In an area with a heavy concentration of cross-country skiing options, Crystal Springs remains fairly uncrowded. The area is slightly farther from I-90 than Cabin Creek Cross Country Trails or Hyak, and the parking lot is shared with enthusiastic snowmobilers. Contrary to popular belief, however, the cross-country trails at Crystal Springs are completely separate from the snowmobile tracks, and the trails are open to dogs and snowshoers. All things considered, Crystal Springs is one of the best kept secrets for cross-country skiing in Washington.
And the views begin from the parking area, which is surrounded by mountain peaks (in addition to a sno-park permit, you'll need a groomed trails permit). Park near the trailhead in the non-motorized use area, which is clearly marked on the north side of the parking lot.
Once you are in the old-growth forest of Crystal Springs, plenty of available trail routes await. Starting on the Beginner Loop is an easy way to find your rhythm and expose yourself to some of the views you'll be seeing all day. From there, check out the meadow loop and forest loop to see some Pacific Northwest scenery at it's best, and if you're able to sustain some climbing and gracefully travel down hill on cross-country skis, the Rollercoaster loop is a must and can guarantee you some solitude in this already quiet sanctuary.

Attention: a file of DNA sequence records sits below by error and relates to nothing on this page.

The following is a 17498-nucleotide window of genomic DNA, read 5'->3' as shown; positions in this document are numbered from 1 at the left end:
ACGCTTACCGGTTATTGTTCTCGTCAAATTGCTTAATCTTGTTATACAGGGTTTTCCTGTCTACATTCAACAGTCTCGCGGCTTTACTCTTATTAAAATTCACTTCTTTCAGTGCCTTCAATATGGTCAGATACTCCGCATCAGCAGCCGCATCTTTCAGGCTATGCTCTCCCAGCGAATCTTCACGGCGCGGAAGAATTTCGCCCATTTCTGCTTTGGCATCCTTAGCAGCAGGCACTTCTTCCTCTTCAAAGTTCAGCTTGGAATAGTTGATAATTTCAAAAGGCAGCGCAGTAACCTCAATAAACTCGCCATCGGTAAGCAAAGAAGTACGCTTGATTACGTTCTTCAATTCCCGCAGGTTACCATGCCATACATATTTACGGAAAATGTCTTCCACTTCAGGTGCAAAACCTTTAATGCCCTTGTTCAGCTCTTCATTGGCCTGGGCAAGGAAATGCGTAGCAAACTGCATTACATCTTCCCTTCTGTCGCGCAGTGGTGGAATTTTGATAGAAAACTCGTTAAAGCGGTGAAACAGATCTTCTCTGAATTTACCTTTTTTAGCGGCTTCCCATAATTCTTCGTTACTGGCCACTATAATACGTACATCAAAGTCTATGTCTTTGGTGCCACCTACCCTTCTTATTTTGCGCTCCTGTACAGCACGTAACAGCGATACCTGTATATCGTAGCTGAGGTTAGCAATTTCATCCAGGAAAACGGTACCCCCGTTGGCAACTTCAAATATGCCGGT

Winter backcountry adventures can be dangerous outdoor activities that pose significant risks as conditions affecting safety (i.e. weather, snowpack stability, avalanche hazard) are constantly changing. Prior to engaging in these activities each individual should get the proper training to make safe decisions and be equipped to use avalanche safety resources and tools. Please visit our Backcountry Skiing and Avalanche Safety post to learn more.